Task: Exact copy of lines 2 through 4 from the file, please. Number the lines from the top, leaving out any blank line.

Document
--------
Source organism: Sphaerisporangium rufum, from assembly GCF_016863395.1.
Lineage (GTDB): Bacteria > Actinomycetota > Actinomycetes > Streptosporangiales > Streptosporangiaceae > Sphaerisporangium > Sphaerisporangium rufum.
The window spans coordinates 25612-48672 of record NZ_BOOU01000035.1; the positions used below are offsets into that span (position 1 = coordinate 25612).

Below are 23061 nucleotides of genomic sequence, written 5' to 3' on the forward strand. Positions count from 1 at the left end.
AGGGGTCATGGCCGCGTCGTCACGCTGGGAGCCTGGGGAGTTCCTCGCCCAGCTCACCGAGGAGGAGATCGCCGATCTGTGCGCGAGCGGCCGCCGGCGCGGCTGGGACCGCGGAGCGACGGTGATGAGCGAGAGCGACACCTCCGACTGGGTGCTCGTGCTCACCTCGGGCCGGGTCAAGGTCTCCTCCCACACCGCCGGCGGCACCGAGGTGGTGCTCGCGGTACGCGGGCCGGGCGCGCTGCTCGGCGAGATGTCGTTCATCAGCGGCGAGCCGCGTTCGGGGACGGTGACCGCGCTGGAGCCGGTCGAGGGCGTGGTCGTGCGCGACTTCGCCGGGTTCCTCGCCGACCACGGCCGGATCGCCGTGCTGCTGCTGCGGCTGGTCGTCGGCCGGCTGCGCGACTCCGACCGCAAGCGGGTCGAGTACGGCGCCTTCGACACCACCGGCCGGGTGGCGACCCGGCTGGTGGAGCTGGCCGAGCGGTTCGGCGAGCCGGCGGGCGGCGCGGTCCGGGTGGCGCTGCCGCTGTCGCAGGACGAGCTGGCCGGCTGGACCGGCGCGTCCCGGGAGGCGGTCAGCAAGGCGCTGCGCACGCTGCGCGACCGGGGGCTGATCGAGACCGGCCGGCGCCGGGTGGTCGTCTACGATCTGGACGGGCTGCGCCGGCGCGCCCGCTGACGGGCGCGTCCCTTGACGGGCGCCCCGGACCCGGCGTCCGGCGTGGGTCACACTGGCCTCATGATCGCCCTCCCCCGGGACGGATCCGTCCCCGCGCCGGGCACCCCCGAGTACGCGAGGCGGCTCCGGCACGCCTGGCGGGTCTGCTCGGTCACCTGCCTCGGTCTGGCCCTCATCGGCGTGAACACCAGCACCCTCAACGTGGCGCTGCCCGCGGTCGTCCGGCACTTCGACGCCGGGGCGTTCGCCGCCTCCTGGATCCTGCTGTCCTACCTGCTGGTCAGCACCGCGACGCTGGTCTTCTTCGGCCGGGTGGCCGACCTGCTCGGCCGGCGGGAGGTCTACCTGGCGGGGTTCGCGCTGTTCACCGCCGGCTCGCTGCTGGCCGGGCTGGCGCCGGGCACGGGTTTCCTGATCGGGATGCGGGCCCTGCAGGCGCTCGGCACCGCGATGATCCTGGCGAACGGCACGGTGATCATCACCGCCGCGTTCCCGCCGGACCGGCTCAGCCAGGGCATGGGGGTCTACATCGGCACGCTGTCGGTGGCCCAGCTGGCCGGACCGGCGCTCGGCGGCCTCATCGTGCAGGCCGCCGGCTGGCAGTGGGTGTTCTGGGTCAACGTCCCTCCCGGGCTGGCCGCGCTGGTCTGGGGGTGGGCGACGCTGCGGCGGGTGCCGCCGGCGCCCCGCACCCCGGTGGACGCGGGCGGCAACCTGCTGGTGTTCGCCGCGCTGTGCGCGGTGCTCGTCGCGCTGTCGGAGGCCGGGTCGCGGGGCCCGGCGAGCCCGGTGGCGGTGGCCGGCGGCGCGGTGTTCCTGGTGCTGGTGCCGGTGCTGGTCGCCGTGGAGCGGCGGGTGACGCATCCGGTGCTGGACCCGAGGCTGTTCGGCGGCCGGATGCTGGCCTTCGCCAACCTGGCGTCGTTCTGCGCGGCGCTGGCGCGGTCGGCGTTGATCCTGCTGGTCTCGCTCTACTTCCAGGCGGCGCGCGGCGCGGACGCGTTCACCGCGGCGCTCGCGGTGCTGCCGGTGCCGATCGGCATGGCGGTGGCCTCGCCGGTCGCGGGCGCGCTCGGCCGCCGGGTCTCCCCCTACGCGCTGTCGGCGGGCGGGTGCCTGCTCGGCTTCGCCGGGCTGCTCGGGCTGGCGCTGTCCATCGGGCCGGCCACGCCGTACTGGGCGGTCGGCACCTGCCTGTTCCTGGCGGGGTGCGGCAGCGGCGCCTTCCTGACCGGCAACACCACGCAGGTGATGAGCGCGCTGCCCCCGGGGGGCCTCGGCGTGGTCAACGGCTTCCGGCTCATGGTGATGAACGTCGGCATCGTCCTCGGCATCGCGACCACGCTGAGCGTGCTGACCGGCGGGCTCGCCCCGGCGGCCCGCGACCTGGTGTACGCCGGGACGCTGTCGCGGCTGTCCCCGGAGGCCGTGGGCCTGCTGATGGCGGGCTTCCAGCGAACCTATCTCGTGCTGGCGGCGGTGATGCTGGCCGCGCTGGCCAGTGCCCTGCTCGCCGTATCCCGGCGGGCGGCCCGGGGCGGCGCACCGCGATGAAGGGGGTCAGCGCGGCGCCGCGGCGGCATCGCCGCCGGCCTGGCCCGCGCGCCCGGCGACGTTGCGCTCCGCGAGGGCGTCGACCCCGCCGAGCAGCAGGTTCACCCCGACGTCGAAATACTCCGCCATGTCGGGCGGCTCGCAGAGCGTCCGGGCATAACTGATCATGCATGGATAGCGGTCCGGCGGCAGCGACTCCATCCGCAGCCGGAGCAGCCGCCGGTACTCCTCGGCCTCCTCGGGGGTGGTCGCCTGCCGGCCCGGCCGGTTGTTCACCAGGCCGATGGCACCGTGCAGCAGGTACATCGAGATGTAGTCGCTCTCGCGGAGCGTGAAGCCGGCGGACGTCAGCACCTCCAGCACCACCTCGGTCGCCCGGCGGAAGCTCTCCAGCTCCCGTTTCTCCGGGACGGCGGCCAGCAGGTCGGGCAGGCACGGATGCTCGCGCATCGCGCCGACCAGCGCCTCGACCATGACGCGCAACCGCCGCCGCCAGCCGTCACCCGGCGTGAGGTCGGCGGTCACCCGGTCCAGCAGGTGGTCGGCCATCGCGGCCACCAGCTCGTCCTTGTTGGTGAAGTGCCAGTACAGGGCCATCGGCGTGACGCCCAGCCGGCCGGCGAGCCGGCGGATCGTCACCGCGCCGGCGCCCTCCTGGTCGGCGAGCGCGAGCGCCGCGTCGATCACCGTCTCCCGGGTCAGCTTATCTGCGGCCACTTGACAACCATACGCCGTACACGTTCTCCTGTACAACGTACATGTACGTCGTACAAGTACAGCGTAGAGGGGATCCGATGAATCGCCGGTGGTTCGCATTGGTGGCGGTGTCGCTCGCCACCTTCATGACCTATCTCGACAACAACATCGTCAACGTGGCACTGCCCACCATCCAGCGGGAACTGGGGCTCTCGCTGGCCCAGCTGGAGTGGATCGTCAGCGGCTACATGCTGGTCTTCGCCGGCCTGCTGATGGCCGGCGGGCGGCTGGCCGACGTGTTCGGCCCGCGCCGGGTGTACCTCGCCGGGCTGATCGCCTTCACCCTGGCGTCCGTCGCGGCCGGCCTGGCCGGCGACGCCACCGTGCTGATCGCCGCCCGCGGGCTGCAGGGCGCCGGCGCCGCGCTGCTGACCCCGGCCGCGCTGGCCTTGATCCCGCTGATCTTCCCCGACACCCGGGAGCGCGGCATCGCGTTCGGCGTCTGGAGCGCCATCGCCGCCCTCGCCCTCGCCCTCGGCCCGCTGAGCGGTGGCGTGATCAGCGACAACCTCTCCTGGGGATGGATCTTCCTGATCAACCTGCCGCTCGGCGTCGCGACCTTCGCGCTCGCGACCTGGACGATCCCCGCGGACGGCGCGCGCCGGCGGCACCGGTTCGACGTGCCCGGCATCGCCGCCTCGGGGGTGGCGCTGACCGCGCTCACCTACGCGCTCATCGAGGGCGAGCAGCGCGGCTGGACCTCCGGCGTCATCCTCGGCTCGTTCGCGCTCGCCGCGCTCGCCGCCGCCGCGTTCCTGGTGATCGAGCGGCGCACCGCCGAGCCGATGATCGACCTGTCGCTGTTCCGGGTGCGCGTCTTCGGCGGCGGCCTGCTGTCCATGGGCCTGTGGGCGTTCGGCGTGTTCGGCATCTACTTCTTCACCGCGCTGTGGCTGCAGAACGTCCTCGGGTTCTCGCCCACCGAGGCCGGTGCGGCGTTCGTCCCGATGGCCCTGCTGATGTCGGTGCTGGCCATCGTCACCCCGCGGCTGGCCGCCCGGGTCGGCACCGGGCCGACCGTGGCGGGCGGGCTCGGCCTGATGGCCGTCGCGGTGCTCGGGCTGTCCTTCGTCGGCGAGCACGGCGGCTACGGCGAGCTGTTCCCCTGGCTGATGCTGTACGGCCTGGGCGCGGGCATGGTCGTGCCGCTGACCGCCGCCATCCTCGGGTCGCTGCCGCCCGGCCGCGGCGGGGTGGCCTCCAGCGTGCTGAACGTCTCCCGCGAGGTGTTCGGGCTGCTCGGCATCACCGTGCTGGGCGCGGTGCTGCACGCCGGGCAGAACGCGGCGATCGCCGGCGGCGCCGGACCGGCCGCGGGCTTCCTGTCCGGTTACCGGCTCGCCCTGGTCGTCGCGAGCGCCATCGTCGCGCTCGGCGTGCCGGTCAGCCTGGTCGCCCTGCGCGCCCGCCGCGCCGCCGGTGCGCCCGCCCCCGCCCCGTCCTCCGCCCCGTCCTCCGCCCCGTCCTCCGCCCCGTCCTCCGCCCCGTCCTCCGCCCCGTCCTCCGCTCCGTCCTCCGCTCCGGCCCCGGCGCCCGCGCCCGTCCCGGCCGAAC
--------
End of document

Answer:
Lineage (GTDB): Bacteria > Actinomycetota > Actinomycetes > Streptosporangiales > Streptosporangiaceae > Sphaerisporangium > Sphaerisporangium rufum.
The window spans coordinates 25612-48672 of record NZ_BOOU01000035.1; the positions used below are offsets into that span (position 1 = coordinate 25612).

Below are 23061 nucleotides of genomic sequence, written 5' to 3' on the forward strand. Positions count from 1 at the left end.